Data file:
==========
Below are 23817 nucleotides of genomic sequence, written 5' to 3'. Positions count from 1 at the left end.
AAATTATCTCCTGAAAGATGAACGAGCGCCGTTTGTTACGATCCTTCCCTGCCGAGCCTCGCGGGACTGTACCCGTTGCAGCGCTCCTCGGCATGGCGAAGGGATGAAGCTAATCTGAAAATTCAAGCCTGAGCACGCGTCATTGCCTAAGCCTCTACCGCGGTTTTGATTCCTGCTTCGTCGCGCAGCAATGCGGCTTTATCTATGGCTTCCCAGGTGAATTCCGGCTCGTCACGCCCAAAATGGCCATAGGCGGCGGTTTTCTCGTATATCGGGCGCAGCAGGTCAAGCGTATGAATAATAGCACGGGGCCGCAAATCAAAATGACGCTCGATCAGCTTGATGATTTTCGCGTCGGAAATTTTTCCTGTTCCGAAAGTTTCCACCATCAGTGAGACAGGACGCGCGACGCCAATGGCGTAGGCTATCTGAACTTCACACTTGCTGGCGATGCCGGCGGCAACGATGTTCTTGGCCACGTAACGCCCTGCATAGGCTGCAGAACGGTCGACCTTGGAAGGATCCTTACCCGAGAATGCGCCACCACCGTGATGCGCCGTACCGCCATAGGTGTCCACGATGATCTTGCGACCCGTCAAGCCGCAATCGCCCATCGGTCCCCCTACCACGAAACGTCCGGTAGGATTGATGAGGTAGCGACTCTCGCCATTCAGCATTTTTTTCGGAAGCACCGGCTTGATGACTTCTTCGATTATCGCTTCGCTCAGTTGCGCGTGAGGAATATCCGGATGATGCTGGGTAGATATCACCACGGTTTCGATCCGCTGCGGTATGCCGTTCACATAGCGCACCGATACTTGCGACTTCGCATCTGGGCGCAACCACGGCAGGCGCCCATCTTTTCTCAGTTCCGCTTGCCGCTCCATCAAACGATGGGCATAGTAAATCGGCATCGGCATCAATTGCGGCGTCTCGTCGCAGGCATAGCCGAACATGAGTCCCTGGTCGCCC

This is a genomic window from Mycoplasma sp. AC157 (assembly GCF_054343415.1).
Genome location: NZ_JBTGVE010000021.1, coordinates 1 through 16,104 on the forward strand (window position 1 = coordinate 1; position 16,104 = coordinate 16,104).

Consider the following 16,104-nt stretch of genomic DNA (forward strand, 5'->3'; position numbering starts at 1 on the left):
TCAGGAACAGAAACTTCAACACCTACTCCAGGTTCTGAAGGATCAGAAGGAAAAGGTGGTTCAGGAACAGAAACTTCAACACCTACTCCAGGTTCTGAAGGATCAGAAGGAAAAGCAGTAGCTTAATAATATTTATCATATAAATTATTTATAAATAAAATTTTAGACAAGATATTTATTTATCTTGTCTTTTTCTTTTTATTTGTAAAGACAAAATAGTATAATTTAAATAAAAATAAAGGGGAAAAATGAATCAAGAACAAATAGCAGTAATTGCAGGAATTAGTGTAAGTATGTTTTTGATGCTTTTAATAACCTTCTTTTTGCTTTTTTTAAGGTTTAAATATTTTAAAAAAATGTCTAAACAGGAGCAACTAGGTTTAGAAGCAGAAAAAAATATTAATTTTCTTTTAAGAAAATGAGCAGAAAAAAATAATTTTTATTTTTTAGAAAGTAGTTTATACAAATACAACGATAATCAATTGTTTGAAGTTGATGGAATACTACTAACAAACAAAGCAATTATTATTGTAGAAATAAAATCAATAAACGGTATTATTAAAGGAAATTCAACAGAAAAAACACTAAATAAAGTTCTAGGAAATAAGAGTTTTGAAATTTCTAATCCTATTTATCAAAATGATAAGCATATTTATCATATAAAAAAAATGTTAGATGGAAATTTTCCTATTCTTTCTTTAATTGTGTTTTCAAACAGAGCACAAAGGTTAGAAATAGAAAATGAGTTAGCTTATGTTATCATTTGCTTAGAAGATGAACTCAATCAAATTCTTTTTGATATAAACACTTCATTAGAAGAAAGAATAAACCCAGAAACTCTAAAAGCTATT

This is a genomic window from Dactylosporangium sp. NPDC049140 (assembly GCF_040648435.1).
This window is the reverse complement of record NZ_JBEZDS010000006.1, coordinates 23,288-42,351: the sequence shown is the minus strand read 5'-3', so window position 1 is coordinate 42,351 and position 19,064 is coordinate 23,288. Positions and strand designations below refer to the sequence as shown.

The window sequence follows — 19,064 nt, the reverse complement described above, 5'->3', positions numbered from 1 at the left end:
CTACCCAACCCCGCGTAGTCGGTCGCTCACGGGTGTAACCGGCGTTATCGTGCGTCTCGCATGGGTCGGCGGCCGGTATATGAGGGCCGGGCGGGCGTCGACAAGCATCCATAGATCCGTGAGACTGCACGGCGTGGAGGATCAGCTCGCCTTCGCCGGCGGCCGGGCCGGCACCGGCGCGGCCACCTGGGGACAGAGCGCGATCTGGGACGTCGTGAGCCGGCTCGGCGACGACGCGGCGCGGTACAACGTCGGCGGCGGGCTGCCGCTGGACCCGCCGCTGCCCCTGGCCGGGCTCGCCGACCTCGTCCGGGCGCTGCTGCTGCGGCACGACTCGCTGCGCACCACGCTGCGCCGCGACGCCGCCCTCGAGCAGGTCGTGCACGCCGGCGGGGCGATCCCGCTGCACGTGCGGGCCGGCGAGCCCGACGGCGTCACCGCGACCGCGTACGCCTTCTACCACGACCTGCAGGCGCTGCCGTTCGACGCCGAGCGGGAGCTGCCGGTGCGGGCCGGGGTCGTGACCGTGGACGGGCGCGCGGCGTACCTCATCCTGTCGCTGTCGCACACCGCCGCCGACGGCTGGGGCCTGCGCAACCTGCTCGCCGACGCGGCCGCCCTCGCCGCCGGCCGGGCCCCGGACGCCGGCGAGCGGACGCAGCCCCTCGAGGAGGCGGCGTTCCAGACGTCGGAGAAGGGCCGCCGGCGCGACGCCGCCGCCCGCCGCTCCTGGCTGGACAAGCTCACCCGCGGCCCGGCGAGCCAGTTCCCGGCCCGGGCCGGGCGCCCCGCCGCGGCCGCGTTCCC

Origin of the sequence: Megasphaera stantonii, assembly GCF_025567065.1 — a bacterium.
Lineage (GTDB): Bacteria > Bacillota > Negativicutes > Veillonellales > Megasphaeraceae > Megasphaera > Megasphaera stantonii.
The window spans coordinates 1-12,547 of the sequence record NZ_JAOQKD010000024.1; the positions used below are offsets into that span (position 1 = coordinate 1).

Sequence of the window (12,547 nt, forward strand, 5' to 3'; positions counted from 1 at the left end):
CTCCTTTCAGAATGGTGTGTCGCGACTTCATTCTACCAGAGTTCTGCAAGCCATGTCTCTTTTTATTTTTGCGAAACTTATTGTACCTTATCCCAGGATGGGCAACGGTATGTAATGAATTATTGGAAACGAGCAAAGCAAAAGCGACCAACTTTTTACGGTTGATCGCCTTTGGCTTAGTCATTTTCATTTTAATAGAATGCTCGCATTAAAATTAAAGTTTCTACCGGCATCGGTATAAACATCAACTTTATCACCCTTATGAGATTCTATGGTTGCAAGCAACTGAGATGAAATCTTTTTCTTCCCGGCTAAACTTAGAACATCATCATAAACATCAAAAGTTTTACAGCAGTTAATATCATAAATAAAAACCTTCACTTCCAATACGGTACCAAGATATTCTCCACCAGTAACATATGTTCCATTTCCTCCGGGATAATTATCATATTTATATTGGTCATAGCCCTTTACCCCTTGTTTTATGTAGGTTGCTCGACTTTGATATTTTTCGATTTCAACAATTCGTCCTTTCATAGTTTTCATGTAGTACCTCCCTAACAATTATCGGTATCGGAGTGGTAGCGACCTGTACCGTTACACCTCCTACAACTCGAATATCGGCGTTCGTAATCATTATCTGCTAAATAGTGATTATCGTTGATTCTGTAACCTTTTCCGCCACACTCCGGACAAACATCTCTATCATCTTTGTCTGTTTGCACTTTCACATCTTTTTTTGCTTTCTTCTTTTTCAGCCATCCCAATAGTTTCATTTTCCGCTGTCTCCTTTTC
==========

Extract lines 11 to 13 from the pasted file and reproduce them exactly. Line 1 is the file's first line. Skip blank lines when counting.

Origin of the sequence: Megasphaera stantonii, assembly GCF_025567065.1 — a bacterium.
Lineage (GTDB): Bacteria > Bacillota > Negativicutes > Veillonellales > Megasphaeraceae > Megasphaera > Megasphaera stantonii.
The window spans coordinates 1-12,547 of the sequence record NZ_JAOQKD010000024.1; the positions used below are offsets into that span (position 1 = coordinate 1).